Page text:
Water level depleting, Gurgaon looks to set up its own jal board

Rapid urbanisation has led to a huge increase in Gurgaon's water demand, and as a result, the city's groundwater levels have dropped at an alarming rate of 1.12 m per year. Keeping the city's growing water- and sewage-related problems, government authorities have suggested establishment of an agency similar to the Delhi Jal Board.

Haryana Urban Development Authority (HUDA), one of the authorities responsible for water supply in New Gurgaon, has been involved with rainwater harvesting projects but concedes that a separate body is required to deal with the issue.

Praveen Kumar, HUDA Administrator, said: "I have spoken with my senior officers from the government and there is an acceptance that Gurgaon requires a jal board. HUDA alone cannot handle all spheres of activity and water crisis in the city is an important issue. We have a canal, sewage treatment plant as well as a policy of zero discharge on new sectors. We have been able to deal with the current situation, but in the next 20 years, the situation will become worse."

Nitya Jacob, Programme Director (Water) at the Centre for Science and Environment, said: "In 1995, Gurgaon's water table stood at 30 metres. In 2010, it has dropped between 60 and 100 metres. The city does not have natural water bodies."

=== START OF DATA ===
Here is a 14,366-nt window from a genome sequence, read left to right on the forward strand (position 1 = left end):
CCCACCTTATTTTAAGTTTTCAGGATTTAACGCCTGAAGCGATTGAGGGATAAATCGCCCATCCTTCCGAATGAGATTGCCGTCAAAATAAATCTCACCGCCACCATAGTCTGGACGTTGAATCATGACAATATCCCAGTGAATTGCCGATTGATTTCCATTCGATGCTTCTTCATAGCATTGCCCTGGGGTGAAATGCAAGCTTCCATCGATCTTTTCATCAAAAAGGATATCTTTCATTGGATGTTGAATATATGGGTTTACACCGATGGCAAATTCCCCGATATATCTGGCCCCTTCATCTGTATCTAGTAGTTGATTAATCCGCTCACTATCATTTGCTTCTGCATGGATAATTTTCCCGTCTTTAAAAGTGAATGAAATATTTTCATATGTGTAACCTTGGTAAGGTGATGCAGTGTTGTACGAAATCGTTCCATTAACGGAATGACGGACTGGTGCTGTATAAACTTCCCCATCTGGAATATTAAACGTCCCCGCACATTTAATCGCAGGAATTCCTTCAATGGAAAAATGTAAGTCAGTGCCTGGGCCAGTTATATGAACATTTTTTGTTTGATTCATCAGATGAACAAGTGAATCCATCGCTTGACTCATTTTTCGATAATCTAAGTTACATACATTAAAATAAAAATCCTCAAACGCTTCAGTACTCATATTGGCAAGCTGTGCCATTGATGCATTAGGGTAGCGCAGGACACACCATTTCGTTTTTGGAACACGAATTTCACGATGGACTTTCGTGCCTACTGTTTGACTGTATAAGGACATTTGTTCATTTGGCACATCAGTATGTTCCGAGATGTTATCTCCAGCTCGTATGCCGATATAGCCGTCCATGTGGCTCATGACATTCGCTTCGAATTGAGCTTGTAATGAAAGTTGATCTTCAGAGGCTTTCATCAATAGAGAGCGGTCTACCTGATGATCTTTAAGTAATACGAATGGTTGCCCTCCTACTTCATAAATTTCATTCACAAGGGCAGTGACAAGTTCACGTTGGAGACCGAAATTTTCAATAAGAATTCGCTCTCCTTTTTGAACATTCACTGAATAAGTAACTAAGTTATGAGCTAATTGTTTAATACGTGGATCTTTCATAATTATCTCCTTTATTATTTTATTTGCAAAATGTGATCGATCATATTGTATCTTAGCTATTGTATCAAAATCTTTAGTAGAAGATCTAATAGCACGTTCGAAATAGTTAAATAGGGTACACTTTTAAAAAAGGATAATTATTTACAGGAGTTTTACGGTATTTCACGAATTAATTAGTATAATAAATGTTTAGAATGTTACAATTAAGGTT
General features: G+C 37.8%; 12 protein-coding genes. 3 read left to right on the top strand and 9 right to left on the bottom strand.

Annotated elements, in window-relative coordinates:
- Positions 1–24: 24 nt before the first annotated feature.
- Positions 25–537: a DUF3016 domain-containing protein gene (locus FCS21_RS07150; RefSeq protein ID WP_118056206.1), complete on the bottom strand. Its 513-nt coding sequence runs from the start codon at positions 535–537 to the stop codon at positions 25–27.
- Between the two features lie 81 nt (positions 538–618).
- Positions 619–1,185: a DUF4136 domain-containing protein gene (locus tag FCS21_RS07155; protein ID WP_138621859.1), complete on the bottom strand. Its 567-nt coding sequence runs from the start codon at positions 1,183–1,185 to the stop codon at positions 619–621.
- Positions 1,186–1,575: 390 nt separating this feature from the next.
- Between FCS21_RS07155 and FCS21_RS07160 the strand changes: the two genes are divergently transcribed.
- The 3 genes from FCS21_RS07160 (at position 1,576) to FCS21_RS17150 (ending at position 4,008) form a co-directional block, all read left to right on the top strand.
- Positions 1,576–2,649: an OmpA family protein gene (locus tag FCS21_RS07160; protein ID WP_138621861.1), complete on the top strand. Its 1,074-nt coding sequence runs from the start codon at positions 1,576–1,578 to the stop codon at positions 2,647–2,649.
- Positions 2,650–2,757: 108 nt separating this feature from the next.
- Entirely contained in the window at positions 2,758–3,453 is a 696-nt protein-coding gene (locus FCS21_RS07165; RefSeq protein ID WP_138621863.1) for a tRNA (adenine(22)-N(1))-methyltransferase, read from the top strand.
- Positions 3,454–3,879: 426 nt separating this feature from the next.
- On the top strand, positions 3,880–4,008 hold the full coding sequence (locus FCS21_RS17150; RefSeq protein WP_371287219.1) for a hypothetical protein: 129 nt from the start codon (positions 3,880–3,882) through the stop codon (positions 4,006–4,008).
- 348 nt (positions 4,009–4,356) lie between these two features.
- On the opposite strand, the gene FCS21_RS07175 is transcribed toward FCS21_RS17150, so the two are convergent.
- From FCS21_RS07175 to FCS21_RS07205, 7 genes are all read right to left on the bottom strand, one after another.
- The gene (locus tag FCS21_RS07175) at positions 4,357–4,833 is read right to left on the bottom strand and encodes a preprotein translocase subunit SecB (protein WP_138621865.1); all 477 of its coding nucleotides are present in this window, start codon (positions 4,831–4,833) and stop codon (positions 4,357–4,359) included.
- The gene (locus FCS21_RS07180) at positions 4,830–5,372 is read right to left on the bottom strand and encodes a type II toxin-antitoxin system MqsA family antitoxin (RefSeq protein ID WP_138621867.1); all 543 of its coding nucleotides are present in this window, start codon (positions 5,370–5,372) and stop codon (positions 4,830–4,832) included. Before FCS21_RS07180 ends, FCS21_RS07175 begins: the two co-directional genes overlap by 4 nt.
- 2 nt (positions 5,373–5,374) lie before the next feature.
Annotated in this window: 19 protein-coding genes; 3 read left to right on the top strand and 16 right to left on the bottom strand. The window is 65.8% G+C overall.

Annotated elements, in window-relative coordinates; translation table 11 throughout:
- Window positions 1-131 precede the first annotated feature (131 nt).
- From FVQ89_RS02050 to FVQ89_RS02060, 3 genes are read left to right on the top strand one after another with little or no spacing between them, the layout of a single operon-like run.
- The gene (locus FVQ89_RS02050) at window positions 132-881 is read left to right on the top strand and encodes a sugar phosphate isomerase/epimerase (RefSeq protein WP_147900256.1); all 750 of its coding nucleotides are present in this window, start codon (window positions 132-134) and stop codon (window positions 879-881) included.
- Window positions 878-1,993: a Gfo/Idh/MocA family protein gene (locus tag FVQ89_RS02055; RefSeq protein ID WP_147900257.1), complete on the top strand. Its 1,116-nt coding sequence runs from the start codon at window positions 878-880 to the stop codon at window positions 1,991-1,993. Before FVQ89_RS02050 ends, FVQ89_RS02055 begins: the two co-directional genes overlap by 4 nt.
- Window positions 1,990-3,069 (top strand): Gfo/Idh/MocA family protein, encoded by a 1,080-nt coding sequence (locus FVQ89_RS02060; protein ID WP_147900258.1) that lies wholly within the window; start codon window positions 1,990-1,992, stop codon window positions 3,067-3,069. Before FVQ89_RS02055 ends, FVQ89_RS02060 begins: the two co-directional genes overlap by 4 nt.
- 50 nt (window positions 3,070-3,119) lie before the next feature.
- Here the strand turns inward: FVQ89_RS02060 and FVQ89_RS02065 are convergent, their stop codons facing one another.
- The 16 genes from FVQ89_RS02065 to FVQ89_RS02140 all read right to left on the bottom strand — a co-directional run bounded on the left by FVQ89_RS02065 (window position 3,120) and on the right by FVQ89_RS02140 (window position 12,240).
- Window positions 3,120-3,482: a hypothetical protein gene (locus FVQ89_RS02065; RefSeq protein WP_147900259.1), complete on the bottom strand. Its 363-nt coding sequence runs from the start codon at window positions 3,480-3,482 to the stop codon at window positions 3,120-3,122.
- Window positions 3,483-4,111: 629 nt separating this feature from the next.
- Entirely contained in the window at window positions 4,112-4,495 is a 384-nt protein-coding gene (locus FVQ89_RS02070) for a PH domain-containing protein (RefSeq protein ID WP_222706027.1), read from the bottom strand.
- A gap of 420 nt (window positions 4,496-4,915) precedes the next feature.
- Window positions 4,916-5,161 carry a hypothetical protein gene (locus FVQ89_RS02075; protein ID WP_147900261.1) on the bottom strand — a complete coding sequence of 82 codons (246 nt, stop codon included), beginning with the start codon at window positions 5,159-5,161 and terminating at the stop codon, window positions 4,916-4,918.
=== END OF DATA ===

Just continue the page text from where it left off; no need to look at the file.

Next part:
Groundwater accounts for around 70 per cent of Gurgaon's water supply. A 2007 order by the Punjab and Haryana High Court that banned digging borewells and groundwater extraction has been flouted many a time.

Gurgaon had over 30,000 tubewells drawing an estimated 70-230 million litres of ground-water per day in 2011. By 2021, with an estimated population of 3.7 million, the water demand would go up to 666 million litres per day, according to a CSE study.

Shubhra Puri, founder of Gurgaon First, a citizens' group, said: "There is a need for a separate water body in Gurgaon depletion of groundwater needs to be arrested through stringent measures. There is inadequate coordination among departments of Irrigation and Public Health, HUDA and municipal bodies controlling water supply."

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